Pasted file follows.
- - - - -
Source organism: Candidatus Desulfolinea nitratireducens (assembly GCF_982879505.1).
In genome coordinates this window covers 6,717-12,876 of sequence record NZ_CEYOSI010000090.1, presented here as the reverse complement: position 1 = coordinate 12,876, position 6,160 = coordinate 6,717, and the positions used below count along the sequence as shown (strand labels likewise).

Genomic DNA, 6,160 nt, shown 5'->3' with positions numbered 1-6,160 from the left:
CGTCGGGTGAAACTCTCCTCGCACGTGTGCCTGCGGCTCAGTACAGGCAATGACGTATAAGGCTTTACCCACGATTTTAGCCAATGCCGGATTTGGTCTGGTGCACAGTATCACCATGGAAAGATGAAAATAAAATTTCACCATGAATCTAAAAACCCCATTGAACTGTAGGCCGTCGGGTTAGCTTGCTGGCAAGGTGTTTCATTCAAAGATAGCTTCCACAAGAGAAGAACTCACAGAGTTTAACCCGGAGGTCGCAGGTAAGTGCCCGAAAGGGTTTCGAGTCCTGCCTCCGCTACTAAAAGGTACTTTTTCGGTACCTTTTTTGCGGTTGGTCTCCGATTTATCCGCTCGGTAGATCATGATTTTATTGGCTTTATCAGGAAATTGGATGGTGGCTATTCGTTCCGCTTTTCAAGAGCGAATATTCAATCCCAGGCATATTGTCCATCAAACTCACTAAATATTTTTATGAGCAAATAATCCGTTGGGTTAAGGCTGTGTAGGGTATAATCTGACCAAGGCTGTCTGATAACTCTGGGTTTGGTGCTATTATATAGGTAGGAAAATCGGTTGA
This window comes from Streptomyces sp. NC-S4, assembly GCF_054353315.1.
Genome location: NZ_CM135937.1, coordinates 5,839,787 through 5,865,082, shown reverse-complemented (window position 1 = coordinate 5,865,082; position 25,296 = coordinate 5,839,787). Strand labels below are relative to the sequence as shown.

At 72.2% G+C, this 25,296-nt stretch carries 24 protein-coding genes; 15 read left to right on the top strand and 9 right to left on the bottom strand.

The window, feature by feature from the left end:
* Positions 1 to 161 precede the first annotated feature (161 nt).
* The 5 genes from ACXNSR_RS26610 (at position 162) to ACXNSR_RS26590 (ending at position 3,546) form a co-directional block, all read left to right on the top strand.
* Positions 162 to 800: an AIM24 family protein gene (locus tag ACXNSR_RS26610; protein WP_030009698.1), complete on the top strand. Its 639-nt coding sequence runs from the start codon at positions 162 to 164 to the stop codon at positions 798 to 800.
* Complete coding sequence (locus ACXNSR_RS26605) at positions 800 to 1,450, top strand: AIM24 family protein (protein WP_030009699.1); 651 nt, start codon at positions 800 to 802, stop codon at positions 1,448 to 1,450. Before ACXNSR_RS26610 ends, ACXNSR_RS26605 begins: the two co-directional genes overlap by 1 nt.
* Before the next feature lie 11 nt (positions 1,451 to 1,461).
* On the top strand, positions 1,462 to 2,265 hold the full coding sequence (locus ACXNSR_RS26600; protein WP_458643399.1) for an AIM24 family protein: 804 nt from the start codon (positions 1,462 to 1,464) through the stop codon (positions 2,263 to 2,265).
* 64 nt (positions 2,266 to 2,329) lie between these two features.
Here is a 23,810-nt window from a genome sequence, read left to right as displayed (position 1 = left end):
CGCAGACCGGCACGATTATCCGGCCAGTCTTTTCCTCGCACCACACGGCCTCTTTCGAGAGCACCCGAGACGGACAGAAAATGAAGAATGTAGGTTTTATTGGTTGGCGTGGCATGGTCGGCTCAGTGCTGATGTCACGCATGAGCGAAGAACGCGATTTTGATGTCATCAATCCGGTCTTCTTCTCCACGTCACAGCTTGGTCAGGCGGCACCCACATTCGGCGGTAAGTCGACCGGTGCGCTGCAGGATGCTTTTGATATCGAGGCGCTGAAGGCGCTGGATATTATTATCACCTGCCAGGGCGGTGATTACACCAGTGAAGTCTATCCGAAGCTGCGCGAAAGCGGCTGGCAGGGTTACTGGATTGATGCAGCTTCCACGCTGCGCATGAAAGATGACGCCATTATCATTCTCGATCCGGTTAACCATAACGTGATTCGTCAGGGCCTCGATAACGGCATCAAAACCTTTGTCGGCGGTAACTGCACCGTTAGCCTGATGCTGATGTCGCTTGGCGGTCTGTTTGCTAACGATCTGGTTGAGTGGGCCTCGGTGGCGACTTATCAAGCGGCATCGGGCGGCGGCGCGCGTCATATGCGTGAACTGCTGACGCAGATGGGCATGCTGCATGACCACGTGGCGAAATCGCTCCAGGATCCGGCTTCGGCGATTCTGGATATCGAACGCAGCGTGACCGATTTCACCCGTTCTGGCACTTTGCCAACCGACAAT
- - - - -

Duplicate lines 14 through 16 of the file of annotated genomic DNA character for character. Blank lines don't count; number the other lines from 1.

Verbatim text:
* On the top strand, positions 1,462 to 2,265 hold the full coding sequence (locus ACXNSR_RS26600; protein WP_458643399.1) for an AIM24 family protein: 804 nt from the start codon (positions 1,462 to 1,464) through the stop codon (positions 2,263 to 2,265).
* 64 nt (positions 2,266 to 2,329) lie between these two features.
Here is a 23,810-nt window from a genome sequence, read left to right as displayed (position 1 = left end):